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Talking to nurses of yesterday and today

Last Modified: May 08, 2024

People of Parkview


The profession of nursing has a rich history, dating back to the Roman Empire. We often see generations of caregivers running through family trees and social ties, leading to a sharing of expertise handed down from yesterday’s seasoned healers to the nurses serving today. The tradition of helping those in need comes with a sense of pride in a job both needed and purposeful. As a tribute to those who have dedicated their careers to our health system, we invited new Parkview nurses, Amanda Warner, RN, nurse lead, 2 South - Neuro Progressive & Acute Care, Parkview Regional Medical Center, and Ashlie Skinner, RN, BSN, Inpatient Oncology, as well as proud Parkview nursing alumni Lorie Shultz, to share their thoughts on the field and their path to serving.

What motivated you to choose nursing as a career?

Amanda: I had been a certified nursing aide (CNA) and a qualified medication aide (QMA) before I decided to go to nursing school. It took a while before I made up my mind to further my education in healthcare. The deciding factor was when patients at the nursing home told me I should be a nurse because I was personable with them.


Ashlie: I always thought I wanted to go into nursing, but my own emergency surgery when I was a junior in high school solidified my pursuit of nursing. The nursing staff I had inspired and motivated me to become someone just like them.

What were the most challenging and exciting parts of nursing school?

Amanda: I had been out of school for ten years before going back for my RN.  Getting back into a school schedule and doing homework was extremely challenging while working full-time.  The most exciting part was graduating and passing the NCLEX, and proving it was still possible.

Ashlie: The most challenging part of nursing school was managing your time between studying, working and having a personal life. I often forgot to care for myself during my four years of school, being very busy with school and work. The most exciting thing was the experiences I had with patients. Interacting with different patients on different floors was a great way for me to be exposed to various patient scenarios. I also love all the friends I made! They become your second family.


What are you hoping to achieve in your career as a nurse?

 Amanda: My ultimate goal is to get my PhD and be a research nurse. I love learning new practices and understanding what is going on with patients. Until then, I like improving my skills, and if I don't understand something, I investigate, ask questions and learn.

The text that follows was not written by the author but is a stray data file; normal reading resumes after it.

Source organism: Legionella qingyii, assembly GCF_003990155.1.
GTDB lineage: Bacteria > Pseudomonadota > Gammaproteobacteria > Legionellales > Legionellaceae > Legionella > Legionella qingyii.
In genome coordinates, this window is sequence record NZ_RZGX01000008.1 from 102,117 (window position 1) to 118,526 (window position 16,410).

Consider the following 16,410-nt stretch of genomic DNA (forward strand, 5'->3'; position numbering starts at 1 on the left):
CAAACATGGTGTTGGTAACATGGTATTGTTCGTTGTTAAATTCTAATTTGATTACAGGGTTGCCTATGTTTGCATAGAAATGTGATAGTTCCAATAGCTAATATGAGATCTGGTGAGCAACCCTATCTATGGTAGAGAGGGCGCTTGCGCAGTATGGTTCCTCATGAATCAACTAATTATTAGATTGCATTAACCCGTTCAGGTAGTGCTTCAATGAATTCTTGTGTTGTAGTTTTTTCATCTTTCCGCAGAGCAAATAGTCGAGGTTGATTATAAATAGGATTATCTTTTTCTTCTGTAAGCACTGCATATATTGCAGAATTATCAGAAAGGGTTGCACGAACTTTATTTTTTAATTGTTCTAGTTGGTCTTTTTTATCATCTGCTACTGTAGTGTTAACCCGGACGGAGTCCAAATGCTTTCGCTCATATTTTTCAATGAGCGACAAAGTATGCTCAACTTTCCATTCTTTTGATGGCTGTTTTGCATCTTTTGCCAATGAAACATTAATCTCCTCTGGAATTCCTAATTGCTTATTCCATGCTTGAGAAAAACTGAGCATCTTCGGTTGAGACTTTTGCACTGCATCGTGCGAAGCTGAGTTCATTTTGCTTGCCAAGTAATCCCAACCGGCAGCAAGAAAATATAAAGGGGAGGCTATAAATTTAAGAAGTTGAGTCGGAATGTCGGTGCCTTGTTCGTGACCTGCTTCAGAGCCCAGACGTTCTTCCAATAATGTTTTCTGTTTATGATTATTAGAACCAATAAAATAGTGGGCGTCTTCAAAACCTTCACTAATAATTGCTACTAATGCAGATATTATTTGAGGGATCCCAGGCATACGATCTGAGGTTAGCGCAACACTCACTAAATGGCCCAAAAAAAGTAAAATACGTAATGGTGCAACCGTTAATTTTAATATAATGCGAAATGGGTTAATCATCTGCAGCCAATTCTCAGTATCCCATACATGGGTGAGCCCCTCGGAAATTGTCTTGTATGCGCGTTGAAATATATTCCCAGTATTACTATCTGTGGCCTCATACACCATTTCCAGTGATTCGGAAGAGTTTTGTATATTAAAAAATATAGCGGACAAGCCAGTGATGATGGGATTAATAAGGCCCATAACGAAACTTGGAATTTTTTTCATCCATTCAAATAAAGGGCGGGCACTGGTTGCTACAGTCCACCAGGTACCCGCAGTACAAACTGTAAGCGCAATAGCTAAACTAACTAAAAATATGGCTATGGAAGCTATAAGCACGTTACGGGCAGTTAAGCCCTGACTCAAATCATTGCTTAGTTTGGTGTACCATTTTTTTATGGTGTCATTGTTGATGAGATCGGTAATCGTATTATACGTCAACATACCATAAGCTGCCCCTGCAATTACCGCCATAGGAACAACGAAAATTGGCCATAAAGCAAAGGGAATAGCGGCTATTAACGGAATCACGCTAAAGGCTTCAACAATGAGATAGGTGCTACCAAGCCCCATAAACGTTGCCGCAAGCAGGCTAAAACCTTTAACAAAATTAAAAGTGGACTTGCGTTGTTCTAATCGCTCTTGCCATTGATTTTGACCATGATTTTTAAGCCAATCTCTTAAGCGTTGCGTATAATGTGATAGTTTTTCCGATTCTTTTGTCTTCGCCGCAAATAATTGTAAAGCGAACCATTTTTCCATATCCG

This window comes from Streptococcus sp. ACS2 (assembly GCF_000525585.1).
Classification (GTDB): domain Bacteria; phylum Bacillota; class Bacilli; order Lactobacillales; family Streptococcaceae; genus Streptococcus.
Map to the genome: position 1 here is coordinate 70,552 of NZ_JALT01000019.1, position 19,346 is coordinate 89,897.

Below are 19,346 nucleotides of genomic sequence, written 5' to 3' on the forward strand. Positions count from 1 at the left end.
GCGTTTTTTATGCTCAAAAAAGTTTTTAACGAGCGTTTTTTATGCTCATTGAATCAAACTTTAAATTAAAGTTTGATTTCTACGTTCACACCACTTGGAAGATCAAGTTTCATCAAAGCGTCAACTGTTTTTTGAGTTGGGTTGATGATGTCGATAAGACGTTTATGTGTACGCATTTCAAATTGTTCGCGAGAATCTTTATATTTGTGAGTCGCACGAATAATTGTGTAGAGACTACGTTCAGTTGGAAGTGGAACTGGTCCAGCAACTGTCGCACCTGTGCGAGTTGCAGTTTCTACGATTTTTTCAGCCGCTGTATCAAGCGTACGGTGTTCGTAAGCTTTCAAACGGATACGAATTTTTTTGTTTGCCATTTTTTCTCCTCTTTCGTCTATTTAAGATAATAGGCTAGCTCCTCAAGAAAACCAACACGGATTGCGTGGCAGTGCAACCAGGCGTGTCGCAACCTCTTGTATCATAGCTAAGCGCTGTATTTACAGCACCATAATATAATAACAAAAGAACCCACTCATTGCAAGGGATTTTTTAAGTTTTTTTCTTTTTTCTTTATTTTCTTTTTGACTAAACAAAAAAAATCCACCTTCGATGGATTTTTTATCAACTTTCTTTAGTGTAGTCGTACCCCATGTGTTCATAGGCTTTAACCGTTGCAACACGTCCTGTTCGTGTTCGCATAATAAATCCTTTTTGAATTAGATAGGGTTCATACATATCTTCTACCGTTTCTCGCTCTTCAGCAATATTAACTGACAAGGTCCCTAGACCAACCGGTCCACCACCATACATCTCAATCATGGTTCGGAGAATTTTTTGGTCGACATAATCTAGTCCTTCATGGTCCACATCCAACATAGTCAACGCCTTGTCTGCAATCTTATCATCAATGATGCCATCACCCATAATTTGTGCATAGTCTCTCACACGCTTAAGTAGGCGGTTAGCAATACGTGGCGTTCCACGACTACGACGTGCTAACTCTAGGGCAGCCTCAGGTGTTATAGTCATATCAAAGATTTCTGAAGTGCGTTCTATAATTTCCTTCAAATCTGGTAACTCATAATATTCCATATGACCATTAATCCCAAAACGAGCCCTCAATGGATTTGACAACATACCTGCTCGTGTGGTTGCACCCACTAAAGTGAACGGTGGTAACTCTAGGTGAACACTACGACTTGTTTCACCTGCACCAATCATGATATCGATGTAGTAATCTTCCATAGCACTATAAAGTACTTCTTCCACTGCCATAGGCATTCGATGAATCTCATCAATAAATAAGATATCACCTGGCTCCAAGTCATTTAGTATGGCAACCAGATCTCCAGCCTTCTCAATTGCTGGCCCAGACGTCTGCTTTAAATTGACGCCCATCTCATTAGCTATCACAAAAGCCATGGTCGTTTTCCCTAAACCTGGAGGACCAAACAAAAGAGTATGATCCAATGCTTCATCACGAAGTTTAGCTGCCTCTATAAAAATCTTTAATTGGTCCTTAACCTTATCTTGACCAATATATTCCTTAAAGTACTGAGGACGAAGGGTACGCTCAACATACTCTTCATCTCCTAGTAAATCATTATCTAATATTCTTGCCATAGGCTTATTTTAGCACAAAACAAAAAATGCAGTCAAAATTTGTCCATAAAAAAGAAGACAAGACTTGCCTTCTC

Ashlie: There are so many things I am looking forward to about being a nurse. I discovered my love for oncology just six months into my nursing career, and I can’t wait to continue to expand my knowledge in this field. I love learning new things every day and I am excited to continue to learn more about the ever-changing world of oncology.

What is your “why”?

Amanda: I love research and want to improve patients' quality of life. As technology changes and new things are discovered about the body, research and practices need to change as well. No matter what, there's always something to learn.

Ashlie: My why is the experiences and care I can provide for my patients. Oncology is such a special field, and our patients require a whole different level of care. Being the best support I can be for my patients is why I love what I do. The people I meet, advocate for and cry with are my why.


Parkview Nursing alumni

What motivated you to become a nurse?

Lorie: Parkview seems to have always been a part of me. I was born at Parkview. I was a candy striper, team helper, etc. My love for nursing came from my mom, Jenean Gibbons. She graduated from Parkview School of Nursing in 1958 and worked at Parkview for 40-plus years. Once she saw her dream of Parkview becoming a verified Trauma Center, she retired in 2000 as the Director of Trauma. I can remember hanging on to her hand as a little girl when she came to the ER to collect her paycheck. I could hear and see the excitement of the ER. I saw her commitment, dedication and fulfillment throughout her career. I wanted to follow in her footsteps. I loved to help people as a young girl. I feel blessed to have pursued a career that felt more like a calling!


What was your nursing school experience like?

Lorie: I loved Parkview's nursing program. It was so valuable to go from the classroom to the clinical setting. I also formed good friendships that are still an important part of my life today.

What was the biggest change in the practice of nursing during your career?

Lorie: For me, I feel that the initiation of the computerized charting system was a huge change.


What was the most memorable experience of your career?

Lorie: There are too many to count! I do believe, though, that an accumulation of experiences helped me on my journey as a Christian. I watched people who were faced with adversity who had God in their lives and those who did not. The difference was life-changing for me.

What is your biggest piece of advice for new nurses?

Lorie: To treat patients and their families like they are your own. To be an advocate for them. It is a privilege to step into their journeys, to help, learn from and be blessed by that.

Was there anything you wish you’d done differently?

Lorie: I wish I had taken better care of myself along the way. I now know self-care is as important as caring for others.

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